Here are top tips from ALAA Agents:

Brian Cook -The Authors’ Agent:
Read Australian books as widely as possible. You are most likely to get a publishing opportunity in your home market first so read, read and read some more.

• Visit children’s bookshops and look at what is on the shelves. How are the sections broken down and presented? Try to obtain a sense of which Australian publishers are doing what sort of books and how they do them.

• Visit your local library and get to know the Children’s Librarian. Ask them to guide you through Australian lists of the past few years. Make sure you know if you are looking at Australian original publications or those from elsewhere. (There is a difference.)

Jacinta di Mase – Jacinta di Mase Management

Think about the number of pages in a picture book and space the text accordingly. Use the page breaks to create suspense, drama, and emphasis. Read it aloud over and over again before submitting it to agents or publishers to ensure that the story flows and that you’re not trying to “shoe-horn” words into the story’s natural rhythm.

Fiona Inglis – Curtis Brown Australia

Contrary to what most unpublished writers think, picture book texts are MUCH harder to write than almost anything else. With a novel of 100,000 words it doesn’t matter if a few of them are not perfect. In a book of 500 words every single word has to be the right one, and in the right place. I believe the most important word in THE GRUFFALO’S CHILD, for instance, is ‘she’. Look it up.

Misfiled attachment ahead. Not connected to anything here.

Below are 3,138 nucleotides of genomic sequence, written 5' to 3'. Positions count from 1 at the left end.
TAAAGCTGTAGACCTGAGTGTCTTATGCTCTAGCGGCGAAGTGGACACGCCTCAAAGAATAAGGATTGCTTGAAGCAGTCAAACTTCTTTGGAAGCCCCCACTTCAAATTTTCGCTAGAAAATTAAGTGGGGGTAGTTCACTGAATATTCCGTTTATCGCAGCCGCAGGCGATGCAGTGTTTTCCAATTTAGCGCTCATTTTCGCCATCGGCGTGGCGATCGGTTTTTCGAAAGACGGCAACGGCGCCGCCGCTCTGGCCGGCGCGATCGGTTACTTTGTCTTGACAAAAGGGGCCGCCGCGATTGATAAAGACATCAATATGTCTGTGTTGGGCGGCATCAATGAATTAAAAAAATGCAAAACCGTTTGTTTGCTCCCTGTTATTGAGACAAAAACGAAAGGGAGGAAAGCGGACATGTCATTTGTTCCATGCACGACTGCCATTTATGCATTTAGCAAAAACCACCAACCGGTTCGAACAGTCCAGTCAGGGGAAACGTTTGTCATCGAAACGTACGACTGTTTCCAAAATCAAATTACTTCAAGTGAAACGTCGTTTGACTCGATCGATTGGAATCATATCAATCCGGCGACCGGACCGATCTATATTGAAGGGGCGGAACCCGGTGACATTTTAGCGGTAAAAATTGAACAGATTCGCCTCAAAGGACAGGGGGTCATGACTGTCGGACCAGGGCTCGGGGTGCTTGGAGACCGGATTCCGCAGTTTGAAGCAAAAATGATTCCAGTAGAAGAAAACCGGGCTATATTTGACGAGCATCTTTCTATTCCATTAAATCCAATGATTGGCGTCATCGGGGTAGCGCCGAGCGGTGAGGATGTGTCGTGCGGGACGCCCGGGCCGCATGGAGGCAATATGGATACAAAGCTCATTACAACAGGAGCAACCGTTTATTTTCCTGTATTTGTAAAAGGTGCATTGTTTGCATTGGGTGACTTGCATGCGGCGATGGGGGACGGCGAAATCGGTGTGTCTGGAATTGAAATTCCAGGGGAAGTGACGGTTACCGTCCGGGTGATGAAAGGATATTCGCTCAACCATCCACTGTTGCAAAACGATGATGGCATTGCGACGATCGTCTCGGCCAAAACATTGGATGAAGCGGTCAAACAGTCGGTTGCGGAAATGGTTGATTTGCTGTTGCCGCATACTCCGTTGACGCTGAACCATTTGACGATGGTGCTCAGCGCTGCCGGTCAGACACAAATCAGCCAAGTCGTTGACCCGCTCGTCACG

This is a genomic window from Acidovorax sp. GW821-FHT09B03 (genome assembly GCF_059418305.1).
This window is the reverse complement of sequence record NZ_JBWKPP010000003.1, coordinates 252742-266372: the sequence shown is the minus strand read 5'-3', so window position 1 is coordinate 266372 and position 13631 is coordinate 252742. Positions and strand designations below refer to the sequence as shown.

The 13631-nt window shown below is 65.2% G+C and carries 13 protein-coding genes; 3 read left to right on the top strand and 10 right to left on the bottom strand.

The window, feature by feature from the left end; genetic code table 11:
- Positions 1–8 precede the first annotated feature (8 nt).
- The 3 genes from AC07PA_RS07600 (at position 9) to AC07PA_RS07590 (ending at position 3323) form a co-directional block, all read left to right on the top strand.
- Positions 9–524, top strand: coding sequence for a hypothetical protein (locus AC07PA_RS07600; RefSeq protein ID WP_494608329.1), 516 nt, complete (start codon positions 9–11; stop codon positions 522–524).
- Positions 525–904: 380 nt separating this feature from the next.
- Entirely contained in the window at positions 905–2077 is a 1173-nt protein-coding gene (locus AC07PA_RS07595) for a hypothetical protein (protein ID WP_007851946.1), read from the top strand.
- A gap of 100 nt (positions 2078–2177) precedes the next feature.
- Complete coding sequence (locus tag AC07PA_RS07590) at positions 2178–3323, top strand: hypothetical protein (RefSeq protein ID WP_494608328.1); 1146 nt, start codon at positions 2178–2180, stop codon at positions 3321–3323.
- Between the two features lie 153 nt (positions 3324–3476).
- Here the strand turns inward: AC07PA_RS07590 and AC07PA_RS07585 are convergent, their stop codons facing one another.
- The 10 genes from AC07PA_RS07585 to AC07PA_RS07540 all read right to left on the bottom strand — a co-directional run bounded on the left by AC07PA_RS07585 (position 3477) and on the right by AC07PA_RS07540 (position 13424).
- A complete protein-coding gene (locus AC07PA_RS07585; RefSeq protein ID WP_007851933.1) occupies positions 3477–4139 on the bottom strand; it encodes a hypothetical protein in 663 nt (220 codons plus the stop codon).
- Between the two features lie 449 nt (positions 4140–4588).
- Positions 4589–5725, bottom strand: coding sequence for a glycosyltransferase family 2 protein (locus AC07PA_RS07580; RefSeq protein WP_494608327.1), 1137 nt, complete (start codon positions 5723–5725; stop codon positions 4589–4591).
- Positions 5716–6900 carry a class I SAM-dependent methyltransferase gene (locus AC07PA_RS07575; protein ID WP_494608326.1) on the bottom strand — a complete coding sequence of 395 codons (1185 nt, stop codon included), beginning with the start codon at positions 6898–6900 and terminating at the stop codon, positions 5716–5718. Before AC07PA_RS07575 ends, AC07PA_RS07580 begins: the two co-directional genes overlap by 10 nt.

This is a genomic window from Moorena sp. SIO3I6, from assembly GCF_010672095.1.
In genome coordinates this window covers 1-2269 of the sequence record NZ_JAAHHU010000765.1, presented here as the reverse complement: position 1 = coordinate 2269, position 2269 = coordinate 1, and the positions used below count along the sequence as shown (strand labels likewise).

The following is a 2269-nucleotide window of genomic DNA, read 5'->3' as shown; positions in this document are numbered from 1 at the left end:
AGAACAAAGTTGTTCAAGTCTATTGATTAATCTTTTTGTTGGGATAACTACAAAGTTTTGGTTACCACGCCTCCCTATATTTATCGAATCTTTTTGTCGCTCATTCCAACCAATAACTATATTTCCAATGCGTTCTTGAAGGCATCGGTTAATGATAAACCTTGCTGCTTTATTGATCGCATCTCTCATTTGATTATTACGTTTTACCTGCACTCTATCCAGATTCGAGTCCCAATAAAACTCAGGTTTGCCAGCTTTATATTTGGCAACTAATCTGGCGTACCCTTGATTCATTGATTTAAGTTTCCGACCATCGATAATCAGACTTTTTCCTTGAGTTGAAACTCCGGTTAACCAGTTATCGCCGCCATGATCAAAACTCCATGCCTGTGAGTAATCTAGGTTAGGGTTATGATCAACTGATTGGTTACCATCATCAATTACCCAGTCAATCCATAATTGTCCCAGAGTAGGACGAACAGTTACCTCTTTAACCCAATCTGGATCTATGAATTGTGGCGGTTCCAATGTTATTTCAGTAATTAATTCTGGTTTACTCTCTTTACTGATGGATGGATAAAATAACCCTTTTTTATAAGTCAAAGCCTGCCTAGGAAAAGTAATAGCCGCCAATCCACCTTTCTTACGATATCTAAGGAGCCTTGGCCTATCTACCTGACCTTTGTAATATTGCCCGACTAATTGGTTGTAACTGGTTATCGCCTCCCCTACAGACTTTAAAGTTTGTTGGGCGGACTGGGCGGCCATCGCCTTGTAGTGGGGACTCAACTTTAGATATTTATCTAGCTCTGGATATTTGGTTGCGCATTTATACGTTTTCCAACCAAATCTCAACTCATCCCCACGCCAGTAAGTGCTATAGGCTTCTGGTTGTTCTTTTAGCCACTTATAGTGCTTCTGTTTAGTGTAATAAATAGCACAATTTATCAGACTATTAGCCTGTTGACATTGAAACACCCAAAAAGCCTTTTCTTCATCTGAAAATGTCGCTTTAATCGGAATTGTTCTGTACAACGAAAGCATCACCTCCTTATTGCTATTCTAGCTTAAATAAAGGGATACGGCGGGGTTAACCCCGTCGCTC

Clare Forster – Curtis Brown Australia

‘Picture-book publishers like to be very involved in the crucial creative pairing of author and illustrator. In many cases, picture books begin with a text only.

If you are writing a text, but don’t intend to illustrate it yourself, it’s most likely the case that the publisher would want to make their own choices about who might illustrate it, and in what style. Naturally these are choices which, if a book is taken on, the publisher talks through with the author (and agent). It’s important not to start out with set ideas or arrangements as to who might illustrate the text.

Some illustrators work with texts by other authors, some are author-illustrators, and some do both kinds of work. We represent many wonderful, award-winning author-illustrators including David Cornish and Lucinda Gifford; in the course of their careers and having different projects on the go, they like to illustrate texts by others, too.’

Debbie Golvan – Golvan Arts Management

Read your text out loud and make it sing.
Note that publishers are mostly NOT interested in work that rhymes.

Writers Victoria publishes 10 issues per year of The Victorian Writer magazine per year. It’s definitely worth subscribing.
See more at: http://writersvictoria.org.au/magazine#sthash.14CU5hh2.dpuf